Sims wants to harness power of cow manure; county executive wants
to use cowpies to produce electricity
ENUMCLAW, WA -- King County Executive Ron Sims touted manure power on Wednesday as a way to make dairy farming environmentally friendly and less costly.
Standing in the Livestock Building on the opening day of the King County Fair with Guernsey, Jersey and Holstein cows laying contentedly behind him, Sims unveiled an estimated $7.59 million project to turn cow manure into electricity.
The plan, he said, is to collect manure from dairy farmers, place it in a digester and then collect the methane gas, which will be burned to generate electricity. The electricity would then be sold to companies like Puget Sound Energy. The by-products from the process would return to farm pastures.
``We are going to make this happen,'' he said, because it makes economic sense. A study indicates that cow manure is a valuable resource and the project could be an attractive business venture.
Turning methane gas into power isn't new to the county. ing County announced earlier this month that it will work with a private company to turn methane gas generated by solid waste at the Cedar Hills Landfill into energy. Energy Developments Inc. of Houston will build, own and operate a power plant at the landfill.
The methane gas extracted and burned there will generate power for an estimated 16,000 homes.
The county is also involved in utilizing methane gas at its wastewater treatment plants.
A $25,000 feasibility study completed last month concluded that the county's cow manure can be tapped for methane at a cost that will pay back the initial investment in about eight years. The plant could bet about $1.16 million in annual net revenue.
The next step, Sims said, is to figure out who will build and operate the facility, arrange the financing, build it and begin trucking in cow manure.
If everything works out, according to Elissa M. Benson, the project manager with the county's Department of Natural Resources and Parks, the plant could be up and running in two years.
There is no shortage of manure. There are more than 12,000 dairy cows in King County, each producing about 100 pounds of methane-producing manure a day.
That bovine flatulence could generate enough electricity to power 800 homes, Sims said.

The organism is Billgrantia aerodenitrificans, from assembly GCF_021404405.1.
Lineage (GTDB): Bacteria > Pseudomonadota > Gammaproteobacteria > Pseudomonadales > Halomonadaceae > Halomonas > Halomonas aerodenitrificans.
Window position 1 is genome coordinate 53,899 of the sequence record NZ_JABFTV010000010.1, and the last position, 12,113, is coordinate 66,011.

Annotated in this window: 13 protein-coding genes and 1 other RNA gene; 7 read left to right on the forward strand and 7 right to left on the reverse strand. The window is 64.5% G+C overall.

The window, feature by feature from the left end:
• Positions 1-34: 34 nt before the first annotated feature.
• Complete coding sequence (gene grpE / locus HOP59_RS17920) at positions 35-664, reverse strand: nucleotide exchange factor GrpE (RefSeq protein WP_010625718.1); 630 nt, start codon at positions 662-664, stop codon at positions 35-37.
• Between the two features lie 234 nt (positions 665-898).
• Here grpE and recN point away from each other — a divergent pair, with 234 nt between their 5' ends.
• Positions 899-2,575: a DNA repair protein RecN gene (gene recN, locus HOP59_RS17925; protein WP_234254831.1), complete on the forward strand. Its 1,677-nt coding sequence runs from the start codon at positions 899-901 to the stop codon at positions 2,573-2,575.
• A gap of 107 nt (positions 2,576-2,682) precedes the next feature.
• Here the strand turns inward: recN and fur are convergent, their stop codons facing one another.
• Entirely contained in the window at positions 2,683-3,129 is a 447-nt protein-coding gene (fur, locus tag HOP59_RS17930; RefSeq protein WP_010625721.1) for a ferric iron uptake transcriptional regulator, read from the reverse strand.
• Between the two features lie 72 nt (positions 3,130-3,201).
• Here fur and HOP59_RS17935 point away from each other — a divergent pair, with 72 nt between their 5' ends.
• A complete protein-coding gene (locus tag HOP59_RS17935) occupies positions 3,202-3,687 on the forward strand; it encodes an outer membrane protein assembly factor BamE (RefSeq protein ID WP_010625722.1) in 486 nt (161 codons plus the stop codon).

Dealing with manure has become an expensive operating cost for dairy farmers, who must collect it and store it in sewage lagoons on their farms before spraying it back on their fields. The odor from spraying sewage is ripe; keeping it from entering stream and rivers is difficult and expensive.
Sims said the methane extraction system grew out of the county's ongoing efforts to explore ways with farmers to reduce the cost of dairy farming.
``We have about 15 different farms involved,'' Sims said. ``It's not the smell we are concerned about but how do you lower the cost. We want people to remain in farming, which is important and critical for this county and region.''
The detailed planning will include finding a site for the plant, probably on the Enumclaw Plateau, where most of the county's dairies are located, he said.
King County is working with a variety of private and public agencies on the project. They include the King Conservation District, Bonneville Environmental Foundation, Washington State University Energy Program, Seattle City Light, Puget Sound Energy and a number of dairy farmers.
``With increasing land values that prevent farmers from increasing their land ownership and a need for increased herd sizes, a methane digester would answer many community issues on the Enumclaw Plateau,'' Enumclaw dairy farmer Janet Baker said in a county press release on the project. ``Our issues include manure disposal, odor control and clean water.
``This would provide a new energy source for electricity, reclaimed water for irrigation, a proven compost product for home and commercial gardeners and keep the dairy industry alive on the plateau with milk locally produced. A winner for all.''
The methane extraction technology is cutting edge and is being examined elsewhere in the country. The digester uses microorganisms to break down solids in cow manure to produce methane gas. Manure from 6,000 cows can produce 107 billion BTUs, which when converted to electricity can power about 800 households.
Sims said one possible financing method is that such a digester would
earn environmental tax credits for the developer, who could even sell
them to generate capital.
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